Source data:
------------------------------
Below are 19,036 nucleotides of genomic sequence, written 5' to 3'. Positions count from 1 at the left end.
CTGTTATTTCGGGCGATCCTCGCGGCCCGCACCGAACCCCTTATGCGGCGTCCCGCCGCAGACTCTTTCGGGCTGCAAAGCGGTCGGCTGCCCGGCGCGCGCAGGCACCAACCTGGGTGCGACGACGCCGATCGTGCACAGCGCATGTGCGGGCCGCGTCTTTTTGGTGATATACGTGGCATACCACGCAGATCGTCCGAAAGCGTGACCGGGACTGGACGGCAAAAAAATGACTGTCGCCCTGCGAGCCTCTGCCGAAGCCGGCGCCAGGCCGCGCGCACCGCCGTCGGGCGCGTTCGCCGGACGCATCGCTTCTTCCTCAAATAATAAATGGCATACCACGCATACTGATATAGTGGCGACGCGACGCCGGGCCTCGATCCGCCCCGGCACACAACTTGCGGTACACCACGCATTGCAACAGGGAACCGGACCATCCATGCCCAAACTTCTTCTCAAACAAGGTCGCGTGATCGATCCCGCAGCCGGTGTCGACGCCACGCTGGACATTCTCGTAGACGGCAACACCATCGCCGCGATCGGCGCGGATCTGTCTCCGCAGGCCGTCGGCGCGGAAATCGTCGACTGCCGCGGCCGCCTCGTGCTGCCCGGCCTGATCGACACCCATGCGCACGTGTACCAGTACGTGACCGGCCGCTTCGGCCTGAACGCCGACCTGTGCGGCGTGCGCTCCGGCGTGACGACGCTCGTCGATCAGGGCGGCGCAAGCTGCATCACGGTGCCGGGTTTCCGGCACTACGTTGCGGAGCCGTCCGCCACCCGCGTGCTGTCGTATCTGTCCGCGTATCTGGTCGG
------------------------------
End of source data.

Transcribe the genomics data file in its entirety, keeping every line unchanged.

Below are 19,036 nucleotides of genomic sequence, written 5' to 3'. Positions count from 1 at the left end.
CTGTTATTTCGGGCGATCCTCGCGGCCCGCACCGAACCCCTTATGCGGCGTCCCGCCGCAGACTCTTTCGGGCTGCAAAGCGGTCGGCTGCCCGGCGCGCGCAGGCACCAACCTGGGTGCGACGACGCCGATCGTGCACAGCGCATGTGCGGGCCGCGTCTTTTTGGTGATATACGTGGCATACCACGCAGATCGTCCGAAAGCGTGACCGGGACTGGACGGCAAAAAAATGACTGTCGCCCTGCGAGCCTCTGCCGAAGCCGGCGCCAGGCCGCGCGCACCGCCGTCGGGCGCGTTCGCCGGACGCATCGCTTCTTCCTCAAATAATAAATGGCATACCACGCATACTGATATAGTGGCGACGCGACGCCGGGCCTCGATCCGCCCCGGCACACAACTTGCGGTACACCACGCATTGCAACAGGGAACCGGACCATCCATGCCCAAACTTCTTCTCAAACAAGGTCGCGTGATCGATCCCGCAGCCGGTGTCGACGCCACGCTGGACATTCTCGTAGACGGCAACACCATCGCCGCGATCGGCGCGGATCTGTCTCCGCAGGCCGTCGGCGCGGAAATCGTCGACTGCCGCGGCCGCCTCGTGCTGCCCGGCCTGATCGACACCCATGCGCACGTGTACCAGTACGTGACCGGCCGCTTCGGCCTGAACGCCGACCTGTGCGGCGTGCGCTCCGGCGTGACGACGCTCGTCGATCAGGGCGGCGCAAGCTGCATCACGGTGCCGGGTTTCCGGCACTACGTTGCGGAGCCGTCCGCCACCCGCGTGCTGTCGTATCTGTCCGCGTATCTGGTCGG